One constant struggle for many practitioners is the ability to stay on top of the latest evidence. Many of the aforementioned applications offer resources to help stay up to date with emerging research. For example, ChiroUp offers emails to highlight various conditions and treatments. Complete Anatomy offers modules to develop clinical skills including an 8-hour course on kinesiology taping.
Both the CCGI and Research Review Service (RRS) offer podcasts that can be listened to during your commute to the office. There are a plethora of various health and wellness podcasts that can be found through your preferred resource (Spotify, Apple Podcasts, etc), so there’s no need to discuss them ad nauseam in this forum.
Other technological resources can be utilized to help patients monitor their progress at home. This includes some of the technology previously discussed including the goniometer application and Physitrack for home-based rehabilitation exercises. However, other pieces of technology may be valuable for patients. This includes a smart watch such as Fitbit, Garmin, or Apple Watch to track steps and other physical activity metrics. Few studies have been conducted that show the use of these types of wearable technology for patients living with specific conditions (Reeder and David, 2016). Although there is some debate about the accuracy and validity of the health metrics captured by these devices, they may promote a less sedentary lifestyle (Massoomi and Handberg, 2019).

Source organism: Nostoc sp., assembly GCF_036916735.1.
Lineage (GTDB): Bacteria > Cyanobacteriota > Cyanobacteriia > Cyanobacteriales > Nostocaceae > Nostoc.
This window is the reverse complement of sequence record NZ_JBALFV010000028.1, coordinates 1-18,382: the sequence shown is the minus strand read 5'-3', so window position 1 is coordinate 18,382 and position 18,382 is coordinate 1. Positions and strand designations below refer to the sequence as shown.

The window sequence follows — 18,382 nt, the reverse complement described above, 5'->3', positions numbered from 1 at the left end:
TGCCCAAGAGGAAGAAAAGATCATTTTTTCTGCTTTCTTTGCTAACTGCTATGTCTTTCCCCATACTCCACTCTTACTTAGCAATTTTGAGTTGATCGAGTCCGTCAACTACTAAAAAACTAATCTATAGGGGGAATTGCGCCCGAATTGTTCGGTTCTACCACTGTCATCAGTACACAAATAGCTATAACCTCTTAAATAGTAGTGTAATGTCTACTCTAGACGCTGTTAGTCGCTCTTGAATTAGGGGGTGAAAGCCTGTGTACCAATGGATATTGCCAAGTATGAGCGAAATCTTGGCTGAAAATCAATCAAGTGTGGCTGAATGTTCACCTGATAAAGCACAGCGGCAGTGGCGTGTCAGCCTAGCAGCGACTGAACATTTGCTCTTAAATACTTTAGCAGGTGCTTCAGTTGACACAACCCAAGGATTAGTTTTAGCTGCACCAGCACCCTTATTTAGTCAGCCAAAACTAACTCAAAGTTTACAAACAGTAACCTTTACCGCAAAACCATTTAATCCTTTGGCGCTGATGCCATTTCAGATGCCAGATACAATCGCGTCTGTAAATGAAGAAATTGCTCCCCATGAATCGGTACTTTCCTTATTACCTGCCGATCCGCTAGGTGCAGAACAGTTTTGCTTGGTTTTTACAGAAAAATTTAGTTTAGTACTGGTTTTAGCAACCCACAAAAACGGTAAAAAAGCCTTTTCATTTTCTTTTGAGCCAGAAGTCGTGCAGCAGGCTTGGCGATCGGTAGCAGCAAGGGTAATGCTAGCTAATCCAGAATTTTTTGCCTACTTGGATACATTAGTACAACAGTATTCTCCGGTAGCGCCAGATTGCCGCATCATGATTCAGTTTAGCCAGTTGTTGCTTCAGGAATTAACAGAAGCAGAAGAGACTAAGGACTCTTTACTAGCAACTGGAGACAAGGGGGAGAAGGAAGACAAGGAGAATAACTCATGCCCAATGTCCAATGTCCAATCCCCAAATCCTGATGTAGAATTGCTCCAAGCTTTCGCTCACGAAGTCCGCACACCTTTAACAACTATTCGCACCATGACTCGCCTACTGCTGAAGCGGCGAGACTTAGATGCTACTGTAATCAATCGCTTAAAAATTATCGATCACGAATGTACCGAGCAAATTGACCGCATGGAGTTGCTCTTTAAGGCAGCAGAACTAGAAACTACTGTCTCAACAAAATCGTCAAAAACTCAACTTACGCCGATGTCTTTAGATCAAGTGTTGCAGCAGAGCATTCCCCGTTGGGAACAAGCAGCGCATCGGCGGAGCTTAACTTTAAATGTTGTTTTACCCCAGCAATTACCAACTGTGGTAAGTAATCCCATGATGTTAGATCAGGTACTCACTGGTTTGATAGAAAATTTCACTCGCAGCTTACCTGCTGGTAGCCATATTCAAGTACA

A recent article from the British Medical Journal discussed the use of home pulse oximeter combined with telemedicine support (Greenhalgh et al, 2021). The use of this type of wearable technology could allow patients to monitor their blood oxygen levels and allow for medical decisions on when to seek additional support. In fact, both the UK guidelines as well as WHO guidance from January 2021 supported “…use of pulse oximetry monitoring at home as part of a package of care…” (Greenhalgh et al, 2021).
The authors of this study mention that it could exacerbate anxiety, so appropriate patient screening is important. However, the combination of at-home technology such as home oximetry and telehealth may enhance care and simultaneously decrease some of the strain on the healthcare system by conserving hospital beds and reducing the risk of nosocomial infections.